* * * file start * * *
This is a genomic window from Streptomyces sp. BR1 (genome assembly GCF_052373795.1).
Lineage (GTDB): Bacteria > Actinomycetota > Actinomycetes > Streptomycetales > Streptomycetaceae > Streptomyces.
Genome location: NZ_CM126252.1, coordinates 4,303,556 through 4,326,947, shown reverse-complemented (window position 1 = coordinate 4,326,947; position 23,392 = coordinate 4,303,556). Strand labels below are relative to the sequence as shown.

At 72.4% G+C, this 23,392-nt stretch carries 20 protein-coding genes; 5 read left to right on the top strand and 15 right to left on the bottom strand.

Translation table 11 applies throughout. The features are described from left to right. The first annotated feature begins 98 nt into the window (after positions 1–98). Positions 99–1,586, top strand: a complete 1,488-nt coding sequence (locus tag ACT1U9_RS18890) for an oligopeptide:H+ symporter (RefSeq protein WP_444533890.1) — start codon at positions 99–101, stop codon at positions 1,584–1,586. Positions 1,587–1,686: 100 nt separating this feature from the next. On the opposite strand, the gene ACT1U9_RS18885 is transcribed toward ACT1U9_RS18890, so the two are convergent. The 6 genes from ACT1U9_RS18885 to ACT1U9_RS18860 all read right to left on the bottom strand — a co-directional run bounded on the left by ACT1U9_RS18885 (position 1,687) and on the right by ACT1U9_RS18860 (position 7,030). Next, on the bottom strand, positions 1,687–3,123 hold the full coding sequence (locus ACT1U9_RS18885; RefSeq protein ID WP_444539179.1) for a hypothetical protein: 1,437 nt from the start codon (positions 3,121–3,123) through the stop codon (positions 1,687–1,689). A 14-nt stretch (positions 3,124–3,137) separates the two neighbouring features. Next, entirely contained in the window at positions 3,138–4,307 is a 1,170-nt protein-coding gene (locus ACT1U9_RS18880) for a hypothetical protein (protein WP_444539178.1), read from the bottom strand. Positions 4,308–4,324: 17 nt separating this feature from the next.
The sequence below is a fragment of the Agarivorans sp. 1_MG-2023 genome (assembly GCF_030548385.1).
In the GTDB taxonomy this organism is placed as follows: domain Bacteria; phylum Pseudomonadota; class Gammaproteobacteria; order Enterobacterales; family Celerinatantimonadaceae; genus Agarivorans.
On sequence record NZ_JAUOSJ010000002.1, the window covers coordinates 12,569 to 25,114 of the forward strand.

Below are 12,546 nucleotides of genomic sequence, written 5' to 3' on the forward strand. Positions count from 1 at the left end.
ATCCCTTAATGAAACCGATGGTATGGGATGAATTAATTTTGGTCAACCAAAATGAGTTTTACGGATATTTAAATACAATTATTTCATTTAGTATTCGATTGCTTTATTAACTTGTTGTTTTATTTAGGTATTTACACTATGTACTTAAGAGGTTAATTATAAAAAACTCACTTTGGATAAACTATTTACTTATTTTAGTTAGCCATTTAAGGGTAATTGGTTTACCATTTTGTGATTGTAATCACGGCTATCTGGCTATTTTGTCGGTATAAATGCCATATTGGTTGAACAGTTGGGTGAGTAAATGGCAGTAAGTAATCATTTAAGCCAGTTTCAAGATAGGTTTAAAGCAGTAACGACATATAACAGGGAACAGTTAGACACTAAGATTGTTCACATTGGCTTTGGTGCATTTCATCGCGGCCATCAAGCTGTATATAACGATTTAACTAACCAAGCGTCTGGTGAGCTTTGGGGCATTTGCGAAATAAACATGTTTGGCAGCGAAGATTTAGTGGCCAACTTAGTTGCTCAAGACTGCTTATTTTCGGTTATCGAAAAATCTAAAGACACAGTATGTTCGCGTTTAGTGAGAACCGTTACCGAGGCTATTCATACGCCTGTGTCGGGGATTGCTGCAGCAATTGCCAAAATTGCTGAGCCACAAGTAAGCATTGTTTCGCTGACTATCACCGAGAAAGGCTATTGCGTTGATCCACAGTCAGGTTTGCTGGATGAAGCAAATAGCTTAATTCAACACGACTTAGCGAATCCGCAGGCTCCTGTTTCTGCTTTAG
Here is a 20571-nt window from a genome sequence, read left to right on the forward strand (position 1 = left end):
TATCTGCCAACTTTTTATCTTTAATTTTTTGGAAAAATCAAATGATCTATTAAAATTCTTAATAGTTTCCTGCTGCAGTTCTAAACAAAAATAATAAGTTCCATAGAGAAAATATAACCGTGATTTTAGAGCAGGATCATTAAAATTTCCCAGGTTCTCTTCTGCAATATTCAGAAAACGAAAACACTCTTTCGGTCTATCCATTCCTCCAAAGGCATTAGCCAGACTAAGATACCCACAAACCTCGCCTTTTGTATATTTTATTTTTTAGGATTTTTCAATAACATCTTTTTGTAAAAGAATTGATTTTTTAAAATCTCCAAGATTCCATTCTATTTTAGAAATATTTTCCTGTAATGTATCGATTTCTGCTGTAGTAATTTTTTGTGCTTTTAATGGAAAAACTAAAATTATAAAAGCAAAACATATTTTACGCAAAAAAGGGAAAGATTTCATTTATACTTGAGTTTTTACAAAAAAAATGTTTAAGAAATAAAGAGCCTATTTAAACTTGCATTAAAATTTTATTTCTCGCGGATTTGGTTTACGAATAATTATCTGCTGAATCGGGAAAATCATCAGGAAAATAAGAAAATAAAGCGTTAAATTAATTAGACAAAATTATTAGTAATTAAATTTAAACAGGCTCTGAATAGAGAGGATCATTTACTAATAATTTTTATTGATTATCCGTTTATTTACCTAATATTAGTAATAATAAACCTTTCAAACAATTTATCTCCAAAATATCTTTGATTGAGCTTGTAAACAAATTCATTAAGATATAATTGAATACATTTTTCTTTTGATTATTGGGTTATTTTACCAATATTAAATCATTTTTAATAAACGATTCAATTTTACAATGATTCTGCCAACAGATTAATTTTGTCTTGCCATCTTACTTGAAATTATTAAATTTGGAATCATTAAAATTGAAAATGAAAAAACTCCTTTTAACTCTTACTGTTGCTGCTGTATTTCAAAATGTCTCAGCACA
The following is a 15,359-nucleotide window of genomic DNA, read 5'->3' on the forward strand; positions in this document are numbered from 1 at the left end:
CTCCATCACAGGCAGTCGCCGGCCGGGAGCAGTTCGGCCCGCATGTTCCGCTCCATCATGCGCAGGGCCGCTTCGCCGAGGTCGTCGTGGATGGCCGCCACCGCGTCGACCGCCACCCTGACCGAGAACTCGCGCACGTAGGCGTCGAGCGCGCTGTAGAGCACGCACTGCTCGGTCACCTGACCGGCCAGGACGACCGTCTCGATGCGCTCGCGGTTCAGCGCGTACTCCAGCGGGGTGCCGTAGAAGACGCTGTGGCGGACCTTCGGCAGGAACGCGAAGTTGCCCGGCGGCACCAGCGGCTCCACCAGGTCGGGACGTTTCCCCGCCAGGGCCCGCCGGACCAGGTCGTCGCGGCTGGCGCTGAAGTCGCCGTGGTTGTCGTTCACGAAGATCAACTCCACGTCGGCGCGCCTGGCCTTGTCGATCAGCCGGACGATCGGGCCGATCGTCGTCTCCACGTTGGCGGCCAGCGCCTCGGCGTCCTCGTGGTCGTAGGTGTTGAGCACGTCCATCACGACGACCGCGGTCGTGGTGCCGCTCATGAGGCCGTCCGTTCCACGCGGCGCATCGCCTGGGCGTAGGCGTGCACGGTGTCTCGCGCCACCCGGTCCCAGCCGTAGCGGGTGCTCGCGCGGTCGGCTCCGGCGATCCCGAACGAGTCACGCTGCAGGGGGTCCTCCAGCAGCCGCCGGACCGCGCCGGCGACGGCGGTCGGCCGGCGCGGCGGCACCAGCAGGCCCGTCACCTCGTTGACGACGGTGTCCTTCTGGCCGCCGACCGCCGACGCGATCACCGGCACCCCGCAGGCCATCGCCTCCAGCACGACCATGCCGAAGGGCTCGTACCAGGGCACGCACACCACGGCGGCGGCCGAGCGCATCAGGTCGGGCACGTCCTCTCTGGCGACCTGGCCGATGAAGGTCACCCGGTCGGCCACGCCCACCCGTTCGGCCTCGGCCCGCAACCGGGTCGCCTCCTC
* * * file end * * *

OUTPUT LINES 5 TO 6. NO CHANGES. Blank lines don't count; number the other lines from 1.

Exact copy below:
Translation table 11 applies throughout. The features are described from left to right. The first annotated feature begins 98 nt into the window (after positions 1–98). Positions 99–1,586, top strand: a complete 1,488-nt coding sequence (locus tag ACT1U9_RS18890) for an oligopeptide:H+ symporter (RefSeq protein WP_444533890.1) — start codon at positions 99–101, stop codon at positions 1,584–1,586. Positions 1,587–1,686: 100 nt separating this feature from the next. On the opposite strand, the gene ACT1U9_RS18885 is transcribed toward ACT1U9_RS18890, so the two are convergent. The 6 genes from ACT1U9_RS18885 to ACT1U9_RS18860 all read right to left on the bottom strand — a co-directional run bounded on the left by ACT1U9_RS18885 (position 1,687) and on the right by ACT1U9_RS18860 (position 7,030). Next, on the bottom strand, positions 1,687–3,123 hold the full coding sequence (locus ACT1U9_RS18885; RefSeq protein ID WP_444539179.1) for a hypothetical protein: 1,437 nt from the start codon (positions 3,121–3,123) through the stop codon (positions 1,687–1,689). A 14-nt stretch (positions 3,124–3,137) separates the two neighbouring features. Next, entirely contained in the window at positions 3,138–4,307 is a 1,170-nt protein-coding gene (locus ACT1U9_RS18880) for a hypothetical protein (protein WP_444539178.1), read from the bottom strand. Positions 4,308–4,324: 17 nt separating this feature from the next.
The sequence below is a fragment of the Agarivorans sp. 1_MG-2023 genome (assembly GCF_030548385.1).